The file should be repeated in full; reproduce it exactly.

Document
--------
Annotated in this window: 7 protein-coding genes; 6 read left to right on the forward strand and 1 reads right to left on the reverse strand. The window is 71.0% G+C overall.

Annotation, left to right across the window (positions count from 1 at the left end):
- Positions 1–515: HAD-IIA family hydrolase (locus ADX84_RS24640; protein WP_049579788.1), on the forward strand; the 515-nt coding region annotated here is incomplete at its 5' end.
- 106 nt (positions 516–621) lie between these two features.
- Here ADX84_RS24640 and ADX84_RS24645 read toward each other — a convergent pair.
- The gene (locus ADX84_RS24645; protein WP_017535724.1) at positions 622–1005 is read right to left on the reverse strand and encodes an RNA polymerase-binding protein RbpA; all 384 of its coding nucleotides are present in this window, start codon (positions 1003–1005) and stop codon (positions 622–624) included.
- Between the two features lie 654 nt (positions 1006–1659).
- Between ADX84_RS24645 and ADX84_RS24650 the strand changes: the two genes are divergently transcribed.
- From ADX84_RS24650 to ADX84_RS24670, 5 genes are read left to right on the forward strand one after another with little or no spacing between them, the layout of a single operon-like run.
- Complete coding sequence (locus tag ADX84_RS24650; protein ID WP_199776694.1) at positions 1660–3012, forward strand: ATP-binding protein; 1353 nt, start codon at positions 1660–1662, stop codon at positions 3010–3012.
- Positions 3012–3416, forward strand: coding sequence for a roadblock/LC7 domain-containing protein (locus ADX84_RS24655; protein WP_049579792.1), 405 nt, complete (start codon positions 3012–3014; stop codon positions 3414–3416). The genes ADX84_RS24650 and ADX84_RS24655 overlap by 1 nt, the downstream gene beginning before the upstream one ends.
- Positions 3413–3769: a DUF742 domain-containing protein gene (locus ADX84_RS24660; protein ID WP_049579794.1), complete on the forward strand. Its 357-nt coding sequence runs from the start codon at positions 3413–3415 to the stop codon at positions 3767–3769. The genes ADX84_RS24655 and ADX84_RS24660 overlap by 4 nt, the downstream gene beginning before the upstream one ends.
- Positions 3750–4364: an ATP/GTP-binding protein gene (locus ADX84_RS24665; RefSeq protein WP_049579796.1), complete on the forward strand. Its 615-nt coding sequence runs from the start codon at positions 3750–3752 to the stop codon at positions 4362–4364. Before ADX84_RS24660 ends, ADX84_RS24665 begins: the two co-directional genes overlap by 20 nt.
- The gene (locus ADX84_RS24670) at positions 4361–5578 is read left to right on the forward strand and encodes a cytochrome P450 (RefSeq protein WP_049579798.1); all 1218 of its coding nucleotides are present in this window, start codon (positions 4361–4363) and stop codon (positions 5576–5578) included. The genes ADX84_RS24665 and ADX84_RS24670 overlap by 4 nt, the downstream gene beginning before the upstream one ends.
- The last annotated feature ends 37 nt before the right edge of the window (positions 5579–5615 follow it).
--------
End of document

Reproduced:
Annotated in this window: 7 protein-coding genes; 6 read left to right on the forward strand and 1 reads right to left on the reverse strand. The window is 71.0% G+C overall.

Annotation, left to right across the window (positions count from 1 at the left end):
- Positions 1–515: HAD-IIA family hydrolase (locus ADX84_RS24640; protein WP_049579788.1), on the forward strand; the 515-nt coding region annotated here is incomplete at its 5' end.
- 106 nt (positions 516–621) lie between these two features.
- Here ADX84_RS24640 and ADX84_RS24645 read toward each other — a convergent pair.
- The gene (locus ADX84_RS24645; protein WP_017535724.1) at positions 622–1005 is read right to left on the reverse strand and encodes an RNA polymerase-binding protein RbpA; all 384 of its coding nucleotides are present in this window, start codon (positions 1003–1005) and stop codon (positions 622–624) included.
- Between the two features lie 654 nt (positions 1006–1659).
- Between ADX84_RS24645 and ADX84_RS24650 the strand changes: the two genes are divergently transcribed.
- From ADX84_RS24650 to ADX84_RS24670, 5 genes are read left to right on the forward strand one after another with little or no spacing between them, the layout of a single operon-like run.
- Complete coding sequence (locus tag ADX84_RS24650; protein ID WP_199776694.1) at positions 1660–3012, forward strand: ATP-binding protein; 1353 nt, start codon at positions 1660–1662, stop codon at positions 3010–3012.
- Positions 3012–3416, forward strand: coding sequence for a roadblock/LC7 domain-containing protein (locus ADX84_RS24655; protein WP_049579792.1), 405 nt, complete (start codon positions 3012–3014; stop codon positions 3414–3416). The genes ADX84_RS24650 and ADX84_RS24655 overlap by 1 nt, the downstream gene beginning before the upstream one ends.
- Positions 3413–3769: a DUF742 domain-containing protein gene (locus ADX84_RS24660; protein ID WP_049579794.1), complete on the forward strand. Its 357-nt coding sequence runs from the start codon at positions 3413–3415 to the stop codon at positions 3767–3769. The genes ADX84_RS24655 and ADX84_RS24660 overlap by 4 nt, the downstream gene beginning before the upstream one ends.
- Positions 3750–4364: an ATP/GTP-binding protein gene (locus ADX84_RS24665; RefSeq protein WP_049579796.1), complete on the forward strand. Its 615-nt coding sequence runs from the start codon at positions 3750–3752 to the stop codon at positions 4362–4364. Before ADX84_RS24660 ends, ADX84_RS24665 begins: the two co-directional genes overlap by 20 nt.
- The gene (locus ADX84_RS24670) at positions 4361–5578 is read left to right on the forward strand and encodes a cytochrome P450 (RefSeq protein WP_049579798.1); all 1218 of its coding nucleotides are present in this window, start codon (positions 4361–4363) and stop codon (positions 5576–5578) included. The genes ADX84_RS24665 and ADX84_RS24670 overlap by 4 nt, the downstream gene beginning before the upstream one ends.
- The last annotated feature ends 37 nt before the right edge of the window (positions 5579–5615 follow it).